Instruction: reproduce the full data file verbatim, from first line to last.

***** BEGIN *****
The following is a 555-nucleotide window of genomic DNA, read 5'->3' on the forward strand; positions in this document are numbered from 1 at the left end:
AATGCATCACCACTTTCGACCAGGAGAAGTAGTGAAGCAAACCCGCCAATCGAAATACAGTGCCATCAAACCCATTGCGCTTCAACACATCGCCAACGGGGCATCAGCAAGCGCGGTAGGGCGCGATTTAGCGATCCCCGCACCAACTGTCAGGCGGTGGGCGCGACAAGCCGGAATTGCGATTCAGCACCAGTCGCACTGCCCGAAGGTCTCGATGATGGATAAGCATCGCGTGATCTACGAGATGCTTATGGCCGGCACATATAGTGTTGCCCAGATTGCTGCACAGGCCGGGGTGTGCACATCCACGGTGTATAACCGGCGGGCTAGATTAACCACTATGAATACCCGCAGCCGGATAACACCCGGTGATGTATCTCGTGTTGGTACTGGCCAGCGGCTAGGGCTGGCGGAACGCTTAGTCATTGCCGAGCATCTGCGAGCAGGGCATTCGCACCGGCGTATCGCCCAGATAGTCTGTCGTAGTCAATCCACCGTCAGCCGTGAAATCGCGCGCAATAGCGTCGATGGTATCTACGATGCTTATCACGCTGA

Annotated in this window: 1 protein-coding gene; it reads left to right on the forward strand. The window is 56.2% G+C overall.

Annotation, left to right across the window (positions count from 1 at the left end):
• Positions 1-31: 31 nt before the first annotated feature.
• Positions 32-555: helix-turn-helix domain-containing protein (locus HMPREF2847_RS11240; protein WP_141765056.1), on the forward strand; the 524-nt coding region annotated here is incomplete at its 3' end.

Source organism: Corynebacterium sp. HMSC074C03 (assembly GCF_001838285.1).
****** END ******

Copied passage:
The following is a 555-nucleotide window of genomic DNA, read 5'->3' on the forward strand; positions in this document are numbered from 1 at the left end:
AATGCATCACCACTTTCGACCAGGAGAAGTAGTGAAGCAAACCCGCCAATCGAAATACAGTGCCATCAAACCCATTGCGCTTCAACACATCGCCAACGGGGCATCAGCAAGCGCGGTAGGGCGCGATTTAGCGATCCCCGCACCAACTGTCAGGCGGTGGGCGCGACAAGCCGGAATTGCGATTCAGCACCAGTCGCACTGCCCGAAGGTCTCGATGATGGATAAGCATCGCGTGATCTACGAGATGCTTATGGCCGGCACATATAGTGTTGCCCAGATTGCTGCACAGGCCGGGGTGTGCACATCCACGGTGTATAACCGGCGGGCTAGATTAACCACTATGAATACCCGCAGCCGGATAACACCCGGTGATGTATCTCGTGTTGGTACTGGCCAGCGGCTAGGGCTGGCGGAACGCTTAGTCATTGCCGAGCATCTGCGAGCAGGGCATTCGCACCGGCGTATCGCCCAGATAGTCTGTCGTAGTCAATCCACCGTCAGCCGTGAAATCGCGCGCAATAGCGTCGATGGTATCTACGATGCTTATCACGCTGA

Annotated in this window: 1 protein-coding gene; it reads left to right on the forward strand. The window is 56.2% G+C overall.

Annotation, left to right across the window (positions count from 1 at the left end):
• Positions 1-31: 31 nt before the first annotated feature.
• Positions 32-555: helix-turn-helix domain-containing protein (locus HMPREF2847_RS11240; protein WP_141765056.1), on the forward strand; the 524-nt coding region annotated here is incomplete at its 3' end.

Source organism: Corynebacterium sp. HMSC074C03 (assembly GCF_001838285.1).